Tech giants gifting answers to the world


Associate Professor Jens Dietrich.


A Massey University researcher has been given a $US44,000 gift by tech-giant Oracle to find better ways to detect bugs and security vulnerabilities in one of the world’s most widely-used programming languages – but instead of keeping the solution for itself, Oracle wants to give it away.

The Java programming language is used in 15 billion devices around the world in applications like Netflix and Android mobile apps, right through to complex financial programmes used by large companies with valuable data to protect.

When it comes to problems in the software, traditionally companies have worked on them and kept the solutions to themselves, but by sharing the answer with competitors, they are actually saving time and money.

Associate Professor Jens Dietrich, of the School of Engineering and Advanced Technology, has been working with Oracle for a number of years to find bugs and security vulnerabilities in their software, something he says is "like creating your own puzzles and then solving them”. Oracle supports this works with gifts that put no restrictions on researchers to disseminate results - by publishing research papers and even releasing software as open source.

Some companies are seeing the opportunity in solving problems without all the red tape of contracting and commercialisation - by allowing other companies to utilise the answer as well – the problem is fixed in a smaller amount of time and they actually can save money by cutting out the commercialisation aspect.

“They need the tools, so they have found a way to get them faster and cheaper, which benefits everyone from the company to the consumer.”

Associate Professor Dietrich receives the gift from Oracle Labs, part of Oracle Incorporated, the second largest software company in the world, to devise new algorithms to find bugs and vulnerabilities in software. It follows previous gifts since 2014 totalling USD $144,000 (NZD $198,000).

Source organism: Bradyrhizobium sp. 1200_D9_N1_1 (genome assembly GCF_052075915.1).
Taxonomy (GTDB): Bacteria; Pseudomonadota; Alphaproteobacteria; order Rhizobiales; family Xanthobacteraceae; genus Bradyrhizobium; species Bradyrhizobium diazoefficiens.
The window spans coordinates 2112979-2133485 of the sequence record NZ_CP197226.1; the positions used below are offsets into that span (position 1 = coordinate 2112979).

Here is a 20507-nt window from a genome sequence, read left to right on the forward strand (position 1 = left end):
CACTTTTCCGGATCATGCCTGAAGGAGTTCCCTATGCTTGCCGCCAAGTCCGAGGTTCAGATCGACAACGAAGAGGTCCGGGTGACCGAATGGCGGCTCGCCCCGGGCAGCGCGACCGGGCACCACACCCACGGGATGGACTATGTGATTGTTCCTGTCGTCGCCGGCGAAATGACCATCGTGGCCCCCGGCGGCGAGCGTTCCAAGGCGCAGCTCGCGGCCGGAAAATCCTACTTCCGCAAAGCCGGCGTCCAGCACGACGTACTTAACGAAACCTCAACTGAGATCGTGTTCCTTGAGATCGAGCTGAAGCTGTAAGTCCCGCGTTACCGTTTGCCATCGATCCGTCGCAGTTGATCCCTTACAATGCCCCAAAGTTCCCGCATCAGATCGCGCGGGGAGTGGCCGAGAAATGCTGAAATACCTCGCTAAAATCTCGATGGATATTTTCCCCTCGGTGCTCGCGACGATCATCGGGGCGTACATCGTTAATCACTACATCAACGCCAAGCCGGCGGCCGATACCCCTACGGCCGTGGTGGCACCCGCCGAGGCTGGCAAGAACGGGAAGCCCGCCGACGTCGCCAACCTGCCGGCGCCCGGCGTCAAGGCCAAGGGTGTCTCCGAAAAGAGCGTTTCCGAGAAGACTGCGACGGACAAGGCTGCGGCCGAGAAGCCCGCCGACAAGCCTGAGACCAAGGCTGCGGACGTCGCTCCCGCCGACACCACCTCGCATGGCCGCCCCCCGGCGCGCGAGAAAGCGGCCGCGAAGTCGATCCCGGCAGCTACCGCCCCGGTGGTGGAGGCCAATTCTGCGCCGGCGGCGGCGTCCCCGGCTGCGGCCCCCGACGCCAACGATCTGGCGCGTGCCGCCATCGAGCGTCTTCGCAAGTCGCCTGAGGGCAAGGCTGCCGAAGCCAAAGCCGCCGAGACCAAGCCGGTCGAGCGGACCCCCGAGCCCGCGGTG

“The security of our data on these web applications is a company’s top priority, as they are often dealing with very sensitive information. They use java because It has a reputation for its security and ease of use, but they cannot catch all the bugs in their own code and therefore must go back and patch software as problems arise.” 

“Companies can do this themselves, but they often tap into external resources, like here at Massey, to find solutions or even find vulnerabilities and bugs that they never anticipated. Academic researchers can offer expertise that is often difficult for companies to find in-house, for instance, mathematical modelling and algorithm design.” 

His work is focusing on modelling software as graphs which may be able to pinpoint what function in the software could be exploited. This approach has been tried before, but existing research failed to produce algorithms that can deal with the complexity and size of real-world programs.

In 2015, Associate Professor Dietrich, together with collaborators from the University of Sydney, invented a novel algorithm to overcome these limitations. He is now working on expanding this research further to reduce the number of false alarms the algorithm may produce, and to use it on some of the largest enterprise-level programs in use.

He says there is massive potential in this funding model. “New Zealand companies could learn a lot from what companies like Oracle are doing. This isn’t a contract, it’ a gift in support of academic research that gives the researcher a significant amount of freedom. It benefits not only the company but the researcher as well, by tapping into a funding avenue that was previously closed.”

He is now also working on a new, more fundamental question - how to predict program behaviour.

His project proposal on ‘closing the gaps in static program analysis’ was accepted as one of the SEED projects of the Science for Technological Innovation National Science Challenge in July 2017.

“The project is the logical next step from the Oracle-funded projects: not only being able to find bugs and vulnerabilities in large, real-world programs, but trying to find all of them. This could then be used to design completely different tools. For instance, one could prove the absence of a certain type of vulnerability from a program and use this information to certify that a program is fit for safety-critical applications,” says Associate Professor Dietrich.

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